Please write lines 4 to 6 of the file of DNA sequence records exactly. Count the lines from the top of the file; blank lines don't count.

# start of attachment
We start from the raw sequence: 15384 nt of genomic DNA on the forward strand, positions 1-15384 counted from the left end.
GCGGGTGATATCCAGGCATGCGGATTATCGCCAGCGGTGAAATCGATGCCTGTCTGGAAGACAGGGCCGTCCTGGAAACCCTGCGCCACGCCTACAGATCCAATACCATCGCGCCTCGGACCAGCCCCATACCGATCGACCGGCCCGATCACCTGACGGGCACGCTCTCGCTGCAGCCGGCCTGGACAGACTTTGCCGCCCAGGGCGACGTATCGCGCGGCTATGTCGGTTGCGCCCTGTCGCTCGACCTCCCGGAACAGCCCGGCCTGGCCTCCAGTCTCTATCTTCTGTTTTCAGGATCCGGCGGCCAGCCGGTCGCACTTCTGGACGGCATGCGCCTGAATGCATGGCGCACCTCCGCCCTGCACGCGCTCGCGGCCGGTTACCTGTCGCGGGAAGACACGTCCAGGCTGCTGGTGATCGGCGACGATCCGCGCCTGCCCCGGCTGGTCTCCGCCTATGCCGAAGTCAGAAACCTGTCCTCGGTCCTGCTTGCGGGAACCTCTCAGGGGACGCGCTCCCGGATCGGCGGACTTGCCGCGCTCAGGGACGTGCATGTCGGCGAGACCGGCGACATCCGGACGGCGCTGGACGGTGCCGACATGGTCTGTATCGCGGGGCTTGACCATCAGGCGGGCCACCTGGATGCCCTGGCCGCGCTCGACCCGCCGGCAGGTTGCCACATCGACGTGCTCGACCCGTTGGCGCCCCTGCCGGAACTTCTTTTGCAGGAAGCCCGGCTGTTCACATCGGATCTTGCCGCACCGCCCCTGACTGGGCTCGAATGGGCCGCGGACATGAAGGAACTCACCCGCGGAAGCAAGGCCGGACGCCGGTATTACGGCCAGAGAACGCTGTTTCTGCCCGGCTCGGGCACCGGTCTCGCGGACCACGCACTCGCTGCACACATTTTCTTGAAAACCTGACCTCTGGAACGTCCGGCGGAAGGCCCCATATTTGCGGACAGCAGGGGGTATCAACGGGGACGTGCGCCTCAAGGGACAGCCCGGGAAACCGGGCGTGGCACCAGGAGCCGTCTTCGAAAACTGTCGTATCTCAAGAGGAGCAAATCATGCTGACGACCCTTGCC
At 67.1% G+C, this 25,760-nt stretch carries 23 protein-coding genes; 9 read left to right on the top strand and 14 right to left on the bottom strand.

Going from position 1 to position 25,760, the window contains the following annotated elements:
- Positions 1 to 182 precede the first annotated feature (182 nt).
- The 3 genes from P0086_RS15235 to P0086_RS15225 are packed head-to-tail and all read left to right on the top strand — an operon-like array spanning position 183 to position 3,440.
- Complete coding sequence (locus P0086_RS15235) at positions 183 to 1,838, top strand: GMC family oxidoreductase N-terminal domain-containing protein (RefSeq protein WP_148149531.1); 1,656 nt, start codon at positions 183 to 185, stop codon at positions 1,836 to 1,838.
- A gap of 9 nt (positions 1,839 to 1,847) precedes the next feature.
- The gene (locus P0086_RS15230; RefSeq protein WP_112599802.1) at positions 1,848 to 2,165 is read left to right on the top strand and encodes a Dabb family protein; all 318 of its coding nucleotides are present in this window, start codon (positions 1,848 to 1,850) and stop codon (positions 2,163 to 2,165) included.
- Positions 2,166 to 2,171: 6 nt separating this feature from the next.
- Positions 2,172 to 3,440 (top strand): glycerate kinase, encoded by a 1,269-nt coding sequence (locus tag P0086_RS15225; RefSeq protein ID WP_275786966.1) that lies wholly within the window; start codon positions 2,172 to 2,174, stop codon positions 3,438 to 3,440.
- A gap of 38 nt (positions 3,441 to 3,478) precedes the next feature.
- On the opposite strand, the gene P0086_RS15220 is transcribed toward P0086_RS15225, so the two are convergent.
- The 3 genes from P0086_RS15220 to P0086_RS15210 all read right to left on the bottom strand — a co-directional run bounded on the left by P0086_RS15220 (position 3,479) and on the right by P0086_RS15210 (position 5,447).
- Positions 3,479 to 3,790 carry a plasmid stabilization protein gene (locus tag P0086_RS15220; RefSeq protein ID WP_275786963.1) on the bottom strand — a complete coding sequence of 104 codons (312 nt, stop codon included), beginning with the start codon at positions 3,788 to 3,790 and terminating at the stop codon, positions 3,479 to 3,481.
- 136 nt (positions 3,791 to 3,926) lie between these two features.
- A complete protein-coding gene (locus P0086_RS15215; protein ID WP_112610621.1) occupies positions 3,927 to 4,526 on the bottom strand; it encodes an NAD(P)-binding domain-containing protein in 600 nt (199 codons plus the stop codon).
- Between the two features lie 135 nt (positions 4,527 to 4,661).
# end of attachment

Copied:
Going from position 1 to position 25,760, the window contains the following annotated elements:
- Positions 1 to 182 precede the first annotated feature (182 nt).
- The 3 genes from P0086_RS15235 to P0086_RS15225 are packed head-to-tail and all read left to right on the top strand — an operon-like array spanning position 183 to position 3,440.